As others explained, the host country definitely has jurisdiction. Local law enforcement would need to be invited into the embassy to conduct investigations there and diplomatic staff has immunity against any coercive measure but it doesn't mean there is no crime or that prosecution itself is forbidden.
Additionally, some countries have laws on the books providing for prosecution of (serious) crimes committed by or against their citizens, no matter where they take place (abroad, in an embassy or not). Such a law could be used by the sending country to launch an investigation and create some accountability without waiving diplomatic immunity.
Similarly, the sending country could open an investigation if the victim is a diplomat and the host country does not seem interested in prosecuting the crime. Obviously, any coercive measure (subpoena, etc.) and most investigative actions on the territory of the host country would require its cooperation (this has happened before). Depending on the specifics, a third country could even do the same.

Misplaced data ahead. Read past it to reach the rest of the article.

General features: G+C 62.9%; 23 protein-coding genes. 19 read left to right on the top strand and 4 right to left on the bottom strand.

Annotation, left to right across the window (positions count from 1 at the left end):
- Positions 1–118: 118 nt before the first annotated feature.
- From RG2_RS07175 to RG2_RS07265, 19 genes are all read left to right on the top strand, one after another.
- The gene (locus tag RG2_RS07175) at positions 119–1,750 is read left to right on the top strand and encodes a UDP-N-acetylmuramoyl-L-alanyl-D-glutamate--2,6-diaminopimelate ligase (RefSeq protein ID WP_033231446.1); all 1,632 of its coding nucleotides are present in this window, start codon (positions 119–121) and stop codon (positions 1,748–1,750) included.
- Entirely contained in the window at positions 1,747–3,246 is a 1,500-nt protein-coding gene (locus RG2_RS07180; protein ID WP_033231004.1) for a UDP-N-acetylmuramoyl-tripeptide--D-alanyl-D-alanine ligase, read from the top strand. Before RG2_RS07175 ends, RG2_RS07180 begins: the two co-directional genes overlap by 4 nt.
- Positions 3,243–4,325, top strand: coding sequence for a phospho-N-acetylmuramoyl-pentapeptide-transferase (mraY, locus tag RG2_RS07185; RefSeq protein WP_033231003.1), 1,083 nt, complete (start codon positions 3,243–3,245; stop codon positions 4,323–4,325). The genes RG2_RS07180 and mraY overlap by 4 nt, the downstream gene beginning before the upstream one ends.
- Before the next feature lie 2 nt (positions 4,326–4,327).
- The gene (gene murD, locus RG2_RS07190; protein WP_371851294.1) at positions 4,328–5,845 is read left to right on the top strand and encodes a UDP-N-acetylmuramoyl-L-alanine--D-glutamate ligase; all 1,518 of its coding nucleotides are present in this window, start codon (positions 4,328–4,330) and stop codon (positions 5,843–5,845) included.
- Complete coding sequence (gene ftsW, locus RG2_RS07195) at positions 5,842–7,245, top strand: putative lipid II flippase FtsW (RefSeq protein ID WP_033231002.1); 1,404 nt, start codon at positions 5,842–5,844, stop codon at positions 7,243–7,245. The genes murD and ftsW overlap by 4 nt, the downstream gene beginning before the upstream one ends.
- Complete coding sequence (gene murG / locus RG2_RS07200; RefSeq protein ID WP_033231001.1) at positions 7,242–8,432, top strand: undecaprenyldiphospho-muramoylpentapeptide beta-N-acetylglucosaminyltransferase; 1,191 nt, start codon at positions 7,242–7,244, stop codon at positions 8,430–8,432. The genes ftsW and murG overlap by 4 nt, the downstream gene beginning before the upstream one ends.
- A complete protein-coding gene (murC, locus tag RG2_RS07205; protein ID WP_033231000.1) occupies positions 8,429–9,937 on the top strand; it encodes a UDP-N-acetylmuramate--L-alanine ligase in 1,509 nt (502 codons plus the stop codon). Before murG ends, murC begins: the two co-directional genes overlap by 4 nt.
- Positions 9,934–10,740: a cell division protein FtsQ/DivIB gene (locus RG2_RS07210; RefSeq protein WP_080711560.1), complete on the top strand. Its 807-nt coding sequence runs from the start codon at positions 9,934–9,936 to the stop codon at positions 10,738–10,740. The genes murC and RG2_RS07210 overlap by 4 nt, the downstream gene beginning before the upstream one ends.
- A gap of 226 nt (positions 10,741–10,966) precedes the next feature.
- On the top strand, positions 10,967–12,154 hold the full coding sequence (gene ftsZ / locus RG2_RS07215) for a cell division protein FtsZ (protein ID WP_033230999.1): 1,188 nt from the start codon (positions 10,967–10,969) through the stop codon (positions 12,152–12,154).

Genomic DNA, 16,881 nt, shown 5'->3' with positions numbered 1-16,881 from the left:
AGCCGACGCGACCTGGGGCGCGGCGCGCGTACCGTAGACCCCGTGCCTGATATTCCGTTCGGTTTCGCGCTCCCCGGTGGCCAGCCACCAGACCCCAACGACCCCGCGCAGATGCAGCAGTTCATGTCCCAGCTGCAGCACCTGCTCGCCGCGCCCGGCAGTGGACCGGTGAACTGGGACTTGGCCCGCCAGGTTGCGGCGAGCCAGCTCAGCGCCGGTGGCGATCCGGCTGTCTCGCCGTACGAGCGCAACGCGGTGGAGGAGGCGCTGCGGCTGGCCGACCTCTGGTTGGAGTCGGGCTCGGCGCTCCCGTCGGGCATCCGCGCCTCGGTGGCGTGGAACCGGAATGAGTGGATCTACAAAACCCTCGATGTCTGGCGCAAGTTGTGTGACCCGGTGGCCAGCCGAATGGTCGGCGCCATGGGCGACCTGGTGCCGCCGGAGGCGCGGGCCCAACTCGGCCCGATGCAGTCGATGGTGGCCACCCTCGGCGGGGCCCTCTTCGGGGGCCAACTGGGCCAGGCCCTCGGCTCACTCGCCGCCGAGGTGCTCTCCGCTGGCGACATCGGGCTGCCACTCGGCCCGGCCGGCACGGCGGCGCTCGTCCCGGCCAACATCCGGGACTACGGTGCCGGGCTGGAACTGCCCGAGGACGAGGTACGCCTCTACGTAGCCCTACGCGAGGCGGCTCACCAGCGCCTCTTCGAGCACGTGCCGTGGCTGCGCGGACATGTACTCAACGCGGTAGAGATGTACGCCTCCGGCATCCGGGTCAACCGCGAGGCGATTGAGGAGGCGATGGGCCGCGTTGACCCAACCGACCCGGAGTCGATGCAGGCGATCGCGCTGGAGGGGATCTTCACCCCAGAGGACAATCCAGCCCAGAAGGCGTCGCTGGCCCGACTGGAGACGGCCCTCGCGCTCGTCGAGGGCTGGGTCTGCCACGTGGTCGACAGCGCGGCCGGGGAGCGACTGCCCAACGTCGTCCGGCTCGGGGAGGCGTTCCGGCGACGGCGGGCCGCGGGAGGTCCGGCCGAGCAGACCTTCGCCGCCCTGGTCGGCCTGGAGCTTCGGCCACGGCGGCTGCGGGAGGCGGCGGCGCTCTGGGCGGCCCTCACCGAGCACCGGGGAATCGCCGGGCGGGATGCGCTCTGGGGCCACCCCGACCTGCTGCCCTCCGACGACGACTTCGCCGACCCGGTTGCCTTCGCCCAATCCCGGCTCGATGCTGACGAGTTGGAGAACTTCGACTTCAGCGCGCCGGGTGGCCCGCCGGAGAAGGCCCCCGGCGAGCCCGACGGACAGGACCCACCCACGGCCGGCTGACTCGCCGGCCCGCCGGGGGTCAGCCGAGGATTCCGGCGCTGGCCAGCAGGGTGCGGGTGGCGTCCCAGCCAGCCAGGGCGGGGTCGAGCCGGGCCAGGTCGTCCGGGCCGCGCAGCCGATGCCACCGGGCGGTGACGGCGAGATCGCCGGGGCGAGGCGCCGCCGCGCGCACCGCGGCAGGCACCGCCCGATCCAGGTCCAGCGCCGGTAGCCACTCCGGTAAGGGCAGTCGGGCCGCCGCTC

Importantly, diplomatic immunity can be waived and, for a diplomat working for an international organization, the decision would be made by the organization itself (and not by the diplomat's country of origin). Depending on who is involved, seeing the immunity waived is a very real possibility in the UN scenario. By contrast, for a diplomat working for a country's delegation, immunity would have to be waived by the sending country and many countries practically never do that (either preferring to prosecute crimes committed by diplomats back home or not holding them accountable at all).